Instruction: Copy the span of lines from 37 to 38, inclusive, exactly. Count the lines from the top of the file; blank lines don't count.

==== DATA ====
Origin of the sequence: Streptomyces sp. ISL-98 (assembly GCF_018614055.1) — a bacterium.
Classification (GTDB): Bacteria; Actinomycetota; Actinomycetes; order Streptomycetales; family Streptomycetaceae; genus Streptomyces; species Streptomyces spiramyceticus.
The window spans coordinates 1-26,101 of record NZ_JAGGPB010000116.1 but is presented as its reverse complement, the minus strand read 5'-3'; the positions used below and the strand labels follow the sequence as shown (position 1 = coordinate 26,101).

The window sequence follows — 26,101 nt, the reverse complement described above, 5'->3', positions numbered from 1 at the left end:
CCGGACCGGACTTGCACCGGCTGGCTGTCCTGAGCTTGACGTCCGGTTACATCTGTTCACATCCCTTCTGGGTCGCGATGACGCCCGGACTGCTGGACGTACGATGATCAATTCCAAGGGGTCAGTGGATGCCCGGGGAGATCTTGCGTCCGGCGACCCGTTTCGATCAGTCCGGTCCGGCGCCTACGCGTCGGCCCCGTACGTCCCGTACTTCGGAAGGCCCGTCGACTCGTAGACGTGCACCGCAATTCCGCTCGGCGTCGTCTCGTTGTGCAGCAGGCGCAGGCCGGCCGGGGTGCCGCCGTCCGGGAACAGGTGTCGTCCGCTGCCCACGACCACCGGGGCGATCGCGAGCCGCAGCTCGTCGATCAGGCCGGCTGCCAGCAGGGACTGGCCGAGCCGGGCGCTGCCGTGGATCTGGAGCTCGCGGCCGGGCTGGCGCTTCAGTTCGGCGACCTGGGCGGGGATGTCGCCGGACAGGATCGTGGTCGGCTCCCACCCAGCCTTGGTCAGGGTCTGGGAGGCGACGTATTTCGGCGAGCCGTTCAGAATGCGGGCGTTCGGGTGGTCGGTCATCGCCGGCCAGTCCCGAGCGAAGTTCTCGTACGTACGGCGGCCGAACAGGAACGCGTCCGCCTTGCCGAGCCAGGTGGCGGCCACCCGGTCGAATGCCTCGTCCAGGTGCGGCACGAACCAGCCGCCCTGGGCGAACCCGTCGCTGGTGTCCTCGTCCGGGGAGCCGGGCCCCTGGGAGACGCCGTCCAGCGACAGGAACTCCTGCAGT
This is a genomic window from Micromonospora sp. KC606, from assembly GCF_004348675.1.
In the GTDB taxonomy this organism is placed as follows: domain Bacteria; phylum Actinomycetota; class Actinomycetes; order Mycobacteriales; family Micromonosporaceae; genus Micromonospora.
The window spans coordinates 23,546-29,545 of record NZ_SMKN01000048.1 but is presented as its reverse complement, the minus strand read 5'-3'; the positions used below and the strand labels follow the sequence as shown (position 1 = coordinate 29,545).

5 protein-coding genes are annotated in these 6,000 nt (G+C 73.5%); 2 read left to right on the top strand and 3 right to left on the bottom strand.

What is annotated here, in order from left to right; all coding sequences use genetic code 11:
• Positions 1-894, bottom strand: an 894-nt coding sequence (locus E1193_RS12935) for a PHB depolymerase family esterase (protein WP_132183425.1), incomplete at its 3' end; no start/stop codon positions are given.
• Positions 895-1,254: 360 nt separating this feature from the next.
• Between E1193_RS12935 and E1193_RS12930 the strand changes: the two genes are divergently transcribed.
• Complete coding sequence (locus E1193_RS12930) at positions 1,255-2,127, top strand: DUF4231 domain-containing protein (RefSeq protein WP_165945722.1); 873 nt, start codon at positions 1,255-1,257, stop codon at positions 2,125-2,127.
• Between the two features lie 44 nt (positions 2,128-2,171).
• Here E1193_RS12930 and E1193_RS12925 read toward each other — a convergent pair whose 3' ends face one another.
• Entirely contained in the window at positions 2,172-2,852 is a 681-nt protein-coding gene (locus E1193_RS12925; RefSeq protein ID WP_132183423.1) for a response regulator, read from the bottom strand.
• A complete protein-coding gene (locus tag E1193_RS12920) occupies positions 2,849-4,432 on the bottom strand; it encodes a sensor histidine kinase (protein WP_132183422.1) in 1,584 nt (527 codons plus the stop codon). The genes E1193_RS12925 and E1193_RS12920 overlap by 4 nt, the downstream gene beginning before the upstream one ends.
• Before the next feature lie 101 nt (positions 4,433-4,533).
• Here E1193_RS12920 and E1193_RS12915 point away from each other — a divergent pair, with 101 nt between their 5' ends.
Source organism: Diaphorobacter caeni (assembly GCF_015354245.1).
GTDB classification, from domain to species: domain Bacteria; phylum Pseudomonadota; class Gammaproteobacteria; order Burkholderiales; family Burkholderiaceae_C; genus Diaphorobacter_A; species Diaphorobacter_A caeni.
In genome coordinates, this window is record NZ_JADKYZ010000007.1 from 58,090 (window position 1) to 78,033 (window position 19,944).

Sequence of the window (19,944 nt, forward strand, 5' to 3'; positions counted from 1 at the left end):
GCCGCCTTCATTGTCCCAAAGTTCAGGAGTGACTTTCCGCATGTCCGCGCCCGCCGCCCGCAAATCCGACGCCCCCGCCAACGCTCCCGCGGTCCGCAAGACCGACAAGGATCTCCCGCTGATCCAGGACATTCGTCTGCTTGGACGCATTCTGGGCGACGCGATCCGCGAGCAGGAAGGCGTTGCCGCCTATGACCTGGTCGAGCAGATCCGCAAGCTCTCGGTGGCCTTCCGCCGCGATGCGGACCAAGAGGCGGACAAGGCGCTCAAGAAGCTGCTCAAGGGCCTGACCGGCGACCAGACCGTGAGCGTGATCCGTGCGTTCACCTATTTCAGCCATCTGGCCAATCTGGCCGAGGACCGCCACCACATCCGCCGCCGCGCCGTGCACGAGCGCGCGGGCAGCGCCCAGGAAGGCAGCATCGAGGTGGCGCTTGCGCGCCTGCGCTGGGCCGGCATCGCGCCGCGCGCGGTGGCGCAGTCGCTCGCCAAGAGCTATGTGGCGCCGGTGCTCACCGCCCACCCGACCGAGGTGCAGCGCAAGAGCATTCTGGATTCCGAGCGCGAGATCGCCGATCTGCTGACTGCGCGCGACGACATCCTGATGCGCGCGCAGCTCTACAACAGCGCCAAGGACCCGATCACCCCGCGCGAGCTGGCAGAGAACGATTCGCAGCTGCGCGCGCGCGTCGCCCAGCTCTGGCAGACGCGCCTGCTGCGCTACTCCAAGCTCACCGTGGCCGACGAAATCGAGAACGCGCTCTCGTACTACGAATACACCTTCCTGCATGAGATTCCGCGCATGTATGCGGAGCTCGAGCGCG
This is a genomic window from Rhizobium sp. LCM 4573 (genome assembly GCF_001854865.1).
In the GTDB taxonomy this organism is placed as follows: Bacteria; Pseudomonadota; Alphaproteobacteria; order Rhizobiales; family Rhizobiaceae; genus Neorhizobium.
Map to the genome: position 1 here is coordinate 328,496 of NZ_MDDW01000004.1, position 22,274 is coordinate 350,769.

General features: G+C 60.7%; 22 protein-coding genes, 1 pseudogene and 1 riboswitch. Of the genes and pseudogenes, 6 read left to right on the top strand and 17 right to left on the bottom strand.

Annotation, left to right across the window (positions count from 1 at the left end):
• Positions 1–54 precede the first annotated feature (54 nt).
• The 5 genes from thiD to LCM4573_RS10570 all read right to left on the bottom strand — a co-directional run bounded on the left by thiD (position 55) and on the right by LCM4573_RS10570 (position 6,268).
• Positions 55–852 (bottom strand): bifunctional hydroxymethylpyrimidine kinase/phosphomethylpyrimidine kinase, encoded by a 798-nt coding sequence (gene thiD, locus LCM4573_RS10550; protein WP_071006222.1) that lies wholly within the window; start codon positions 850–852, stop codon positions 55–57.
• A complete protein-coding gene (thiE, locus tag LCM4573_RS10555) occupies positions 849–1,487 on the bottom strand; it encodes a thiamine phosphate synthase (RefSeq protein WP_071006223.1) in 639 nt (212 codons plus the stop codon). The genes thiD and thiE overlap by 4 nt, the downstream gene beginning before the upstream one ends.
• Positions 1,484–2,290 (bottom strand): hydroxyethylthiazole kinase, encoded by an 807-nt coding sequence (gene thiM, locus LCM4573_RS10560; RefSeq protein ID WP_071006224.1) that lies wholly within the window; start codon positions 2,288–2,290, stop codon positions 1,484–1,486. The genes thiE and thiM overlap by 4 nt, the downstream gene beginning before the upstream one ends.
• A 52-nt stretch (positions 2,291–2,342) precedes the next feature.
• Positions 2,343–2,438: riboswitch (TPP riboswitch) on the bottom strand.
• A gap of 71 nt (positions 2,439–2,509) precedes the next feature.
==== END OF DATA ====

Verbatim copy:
• Positions 2,343–2,438: riboswitch (TPP riboswitch) on the bottom strand.
• A gap of 71 nt (positions 2,439–2,509) precedes the next feature.